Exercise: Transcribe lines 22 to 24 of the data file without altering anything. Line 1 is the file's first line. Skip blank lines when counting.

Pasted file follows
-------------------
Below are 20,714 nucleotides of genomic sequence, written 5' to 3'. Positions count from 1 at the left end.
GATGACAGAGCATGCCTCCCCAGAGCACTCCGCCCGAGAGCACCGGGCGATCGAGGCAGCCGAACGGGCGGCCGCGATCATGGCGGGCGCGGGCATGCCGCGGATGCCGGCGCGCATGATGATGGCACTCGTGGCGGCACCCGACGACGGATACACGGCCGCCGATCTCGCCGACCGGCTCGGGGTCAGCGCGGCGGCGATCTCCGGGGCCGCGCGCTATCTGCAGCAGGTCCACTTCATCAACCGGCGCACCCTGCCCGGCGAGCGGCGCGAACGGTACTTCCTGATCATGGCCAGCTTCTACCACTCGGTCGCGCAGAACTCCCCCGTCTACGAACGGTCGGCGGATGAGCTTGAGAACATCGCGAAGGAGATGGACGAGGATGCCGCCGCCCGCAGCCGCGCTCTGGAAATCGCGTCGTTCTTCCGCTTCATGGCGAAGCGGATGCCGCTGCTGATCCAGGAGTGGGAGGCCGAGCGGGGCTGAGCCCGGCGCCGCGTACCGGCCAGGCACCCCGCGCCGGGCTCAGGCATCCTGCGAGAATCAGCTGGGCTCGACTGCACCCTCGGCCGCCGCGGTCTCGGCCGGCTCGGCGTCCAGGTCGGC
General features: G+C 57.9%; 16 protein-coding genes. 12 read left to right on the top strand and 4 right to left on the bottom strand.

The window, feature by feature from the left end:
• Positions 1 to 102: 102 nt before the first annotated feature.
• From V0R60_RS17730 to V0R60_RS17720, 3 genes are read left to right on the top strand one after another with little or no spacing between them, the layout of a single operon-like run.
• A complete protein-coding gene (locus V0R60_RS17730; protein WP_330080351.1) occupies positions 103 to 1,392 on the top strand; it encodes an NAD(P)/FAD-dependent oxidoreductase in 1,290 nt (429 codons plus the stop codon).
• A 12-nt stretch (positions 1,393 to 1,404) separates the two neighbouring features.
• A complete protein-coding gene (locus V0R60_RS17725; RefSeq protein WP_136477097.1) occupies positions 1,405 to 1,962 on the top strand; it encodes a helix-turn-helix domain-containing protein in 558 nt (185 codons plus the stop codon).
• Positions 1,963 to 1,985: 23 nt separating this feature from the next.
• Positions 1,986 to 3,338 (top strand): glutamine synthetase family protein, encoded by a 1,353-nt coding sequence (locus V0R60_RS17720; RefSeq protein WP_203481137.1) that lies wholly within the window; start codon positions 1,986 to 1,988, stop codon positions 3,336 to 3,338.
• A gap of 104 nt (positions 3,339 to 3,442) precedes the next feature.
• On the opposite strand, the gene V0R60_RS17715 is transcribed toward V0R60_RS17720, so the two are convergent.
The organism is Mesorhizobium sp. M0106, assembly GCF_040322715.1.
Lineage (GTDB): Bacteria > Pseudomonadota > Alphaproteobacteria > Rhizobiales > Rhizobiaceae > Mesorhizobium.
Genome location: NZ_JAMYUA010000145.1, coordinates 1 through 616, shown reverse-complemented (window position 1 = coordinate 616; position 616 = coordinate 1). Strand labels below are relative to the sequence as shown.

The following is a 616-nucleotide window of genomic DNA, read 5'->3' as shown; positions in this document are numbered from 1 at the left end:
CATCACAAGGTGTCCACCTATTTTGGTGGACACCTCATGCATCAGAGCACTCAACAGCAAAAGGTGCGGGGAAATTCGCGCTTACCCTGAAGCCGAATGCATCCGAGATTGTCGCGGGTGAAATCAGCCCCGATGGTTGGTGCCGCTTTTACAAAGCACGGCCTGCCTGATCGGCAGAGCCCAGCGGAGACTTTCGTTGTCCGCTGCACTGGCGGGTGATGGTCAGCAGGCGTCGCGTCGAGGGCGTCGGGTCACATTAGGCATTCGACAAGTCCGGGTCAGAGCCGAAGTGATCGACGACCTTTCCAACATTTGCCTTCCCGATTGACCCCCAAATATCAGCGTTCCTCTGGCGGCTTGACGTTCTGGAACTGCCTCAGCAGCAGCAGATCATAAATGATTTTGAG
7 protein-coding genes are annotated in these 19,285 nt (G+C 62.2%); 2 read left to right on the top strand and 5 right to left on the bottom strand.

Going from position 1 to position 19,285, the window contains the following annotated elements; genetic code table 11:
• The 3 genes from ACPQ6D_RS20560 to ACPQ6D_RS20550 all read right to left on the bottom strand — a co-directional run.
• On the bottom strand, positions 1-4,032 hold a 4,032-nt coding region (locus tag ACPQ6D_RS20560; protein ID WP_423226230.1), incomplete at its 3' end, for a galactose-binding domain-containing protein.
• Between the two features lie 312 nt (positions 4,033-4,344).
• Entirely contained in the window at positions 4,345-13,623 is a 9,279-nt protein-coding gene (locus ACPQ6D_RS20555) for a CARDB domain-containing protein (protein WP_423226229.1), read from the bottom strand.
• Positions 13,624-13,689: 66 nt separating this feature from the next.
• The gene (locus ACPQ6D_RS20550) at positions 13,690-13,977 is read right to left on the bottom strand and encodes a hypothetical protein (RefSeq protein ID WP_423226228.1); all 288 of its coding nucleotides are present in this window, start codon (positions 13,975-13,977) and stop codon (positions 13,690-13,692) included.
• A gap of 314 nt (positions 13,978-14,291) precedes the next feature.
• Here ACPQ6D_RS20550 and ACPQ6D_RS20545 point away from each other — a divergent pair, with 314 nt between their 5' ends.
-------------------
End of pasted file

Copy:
• On the bottom strand, positions 1-4,032 hold a 4,032-nt coding region (locus tag ACPQ6D_RS20560; protein ID WP_423226230.1), incomplete at its 3' end, for a galactose-binding domain-containing protein.
• Between the two features lie 312 nt (positions 4,033-4,344).
• Entirely contained in the window at positions 4,345-13,623 is a 9,279-nt protein-coding gene (locus ACPQ6D_RS20555) for a CARDB domain-containing protein (protein WP_423226229.1), read from the bottom strand.